As Schumacher battled the decision of retirement in his mind, he was well on his way to winning the Italian Grand Prix. But in the course of the race, more drama occured that could spell bad news for Renault for the rest of the campaign.
From the start, Kimi Raikkonen led away from pole, but Nick Heidfeld made hay on Schumacher and the pair went down to the first chicane side by side. Nick relented and allowed Michael to go through in to second, and Heidfeld’s team mate Robert Kubica came storming up the inside and came out of turn one considerably nearer the front than he was in qualifying.
From his excellent start, Heidfeld seemed to fade and the opposite happened to his vastly inexperienced team mate, who went on to secure the teams second podium this year. From a Renault point of view, the race didn’t go too well. Giancarlo Fisichella was gambling on a one-stop strategy and didn’t really feature too much at the front until the race came into its closing stages. But even then he wasn’t within a chance of winning against the Ferrari and the McLaren. The current championship leader Fernando Alonso was driving well after initially being held up by an under-performing jenson Button. Unfortunately, whilst gaining on Felipe Massa and Robert Kubica, Alonso’s engine blew and the Spaniard was forced to pull of the track at turn one. This engine failure left a lot of fluid on the track and this is the cause of Massa’s huge lock-up. The Bridgestone tyre on Massa’s Ferrari delaminated and Massa was forced to pit, gracing Fisichella a fourth place.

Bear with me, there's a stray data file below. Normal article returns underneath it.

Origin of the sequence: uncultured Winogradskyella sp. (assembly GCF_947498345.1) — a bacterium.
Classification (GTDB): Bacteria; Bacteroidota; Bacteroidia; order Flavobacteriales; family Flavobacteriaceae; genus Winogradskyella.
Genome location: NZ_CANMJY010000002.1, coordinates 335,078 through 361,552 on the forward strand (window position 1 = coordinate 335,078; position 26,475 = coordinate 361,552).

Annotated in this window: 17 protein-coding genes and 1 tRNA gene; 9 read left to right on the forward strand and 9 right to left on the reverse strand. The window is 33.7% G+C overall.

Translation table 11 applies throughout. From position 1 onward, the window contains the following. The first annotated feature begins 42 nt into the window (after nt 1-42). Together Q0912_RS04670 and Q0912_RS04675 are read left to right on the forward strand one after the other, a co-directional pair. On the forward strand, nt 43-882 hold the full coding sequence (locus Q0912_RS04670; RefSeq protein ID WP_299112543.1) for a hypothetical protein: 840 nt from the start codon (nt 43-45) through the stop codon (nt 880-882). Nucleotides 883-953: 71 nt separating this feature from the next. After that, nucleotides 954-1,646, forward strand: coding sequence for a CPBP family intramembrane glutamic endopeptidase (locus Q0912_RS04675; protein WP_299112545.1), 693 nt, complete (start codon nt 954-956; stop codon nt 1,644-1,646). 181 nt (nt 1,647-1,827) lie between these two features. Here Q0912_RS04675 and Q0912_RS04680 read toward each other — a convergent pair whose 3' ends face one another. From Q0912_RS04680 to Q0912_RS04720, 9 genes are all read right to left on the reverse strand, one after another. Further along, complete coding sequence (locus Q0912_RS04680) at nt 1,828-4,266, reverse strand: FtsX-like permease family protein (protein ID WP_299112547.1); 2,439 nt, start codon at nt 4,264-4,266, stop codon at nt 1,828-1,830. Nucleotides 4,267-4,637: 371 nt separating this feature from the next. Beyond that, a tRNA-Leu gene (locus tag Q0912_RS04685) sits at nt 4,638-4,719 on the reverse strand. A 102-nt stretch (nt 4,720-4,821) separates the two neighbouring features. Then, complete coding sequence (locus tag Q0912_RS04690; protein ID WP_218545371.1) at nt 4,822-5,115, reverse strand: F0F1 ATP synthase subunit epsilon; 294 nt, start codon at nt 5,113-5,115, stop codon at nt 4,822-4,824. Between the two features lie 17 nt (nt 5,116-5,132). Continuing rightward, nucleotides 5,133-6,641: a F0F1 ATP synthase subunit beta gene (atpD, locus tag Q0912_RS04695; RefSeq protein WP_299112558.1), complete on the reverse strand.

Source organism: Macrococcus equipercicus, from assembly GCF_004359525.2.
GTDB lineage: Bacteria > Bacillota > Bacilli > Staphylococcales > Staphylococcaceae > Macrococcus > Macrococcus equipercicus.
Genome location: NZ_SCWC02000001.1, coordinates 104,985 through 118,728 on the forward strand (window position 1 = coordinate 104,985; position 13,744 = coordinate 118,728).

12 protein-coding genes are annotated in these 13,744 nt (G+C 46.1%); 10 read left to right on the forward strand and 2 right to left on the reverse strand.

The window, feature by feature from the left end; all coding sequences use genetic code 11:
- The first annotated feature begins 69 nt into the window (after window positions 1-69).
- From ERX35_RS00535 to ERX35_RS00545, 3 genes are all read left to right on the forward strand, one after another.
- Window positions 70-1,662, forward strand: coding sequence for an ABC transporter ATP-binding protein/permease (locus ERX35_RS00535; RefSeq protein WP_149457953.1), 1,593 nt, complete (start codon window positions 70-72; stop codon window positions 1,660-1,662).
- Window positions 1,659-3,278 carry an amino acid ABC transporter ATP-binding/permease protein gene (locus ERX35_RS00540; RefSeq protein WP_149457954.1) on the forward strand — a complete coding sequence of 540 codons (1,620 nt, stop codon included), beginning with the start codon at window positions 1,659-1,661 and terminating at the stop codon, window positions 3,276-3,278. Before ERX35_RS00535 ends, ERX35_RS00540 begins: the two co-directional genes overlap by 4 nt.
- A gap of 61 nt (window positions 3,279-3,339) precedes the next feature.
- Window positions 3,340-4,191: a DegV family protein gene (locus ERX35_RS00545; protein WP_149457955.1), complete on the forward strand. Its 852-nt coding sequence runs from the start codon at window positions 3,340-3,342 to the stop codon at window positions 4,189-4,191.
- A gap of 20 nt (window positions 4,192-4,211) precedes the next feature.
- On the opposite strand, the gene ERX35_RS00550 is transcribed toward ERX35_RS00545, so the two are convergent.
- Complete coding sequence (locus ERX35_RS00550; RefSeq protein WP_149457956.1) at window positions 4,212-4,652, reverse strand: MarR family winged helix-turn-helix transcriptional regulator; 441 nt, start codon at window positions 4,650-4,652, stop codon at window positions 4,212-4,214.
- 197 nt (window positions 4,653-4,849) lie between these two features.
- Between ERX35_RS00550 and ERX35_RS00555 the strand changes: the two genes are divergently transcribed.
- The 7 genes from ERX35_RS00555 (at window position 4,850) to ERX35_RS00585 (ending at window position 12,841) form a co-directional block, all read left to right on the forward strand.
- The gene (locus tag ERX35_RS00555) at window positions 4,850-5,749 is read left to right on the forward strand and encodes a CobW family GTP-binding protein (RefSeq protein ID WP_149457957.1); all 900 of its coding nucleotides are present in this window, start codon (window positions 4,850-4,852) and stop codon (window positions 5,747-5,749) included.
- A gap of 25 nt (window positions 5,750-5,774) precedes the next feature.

Jenson Button managed to finish ahead of his team mate Rubens Barrichello in 5th and 6th respectivelly, although both drivers had rather uneventful races. Jarno Trulli picks up another two points for Toyota and Heidfeld finished in 8th place adding to Kubica’s haul.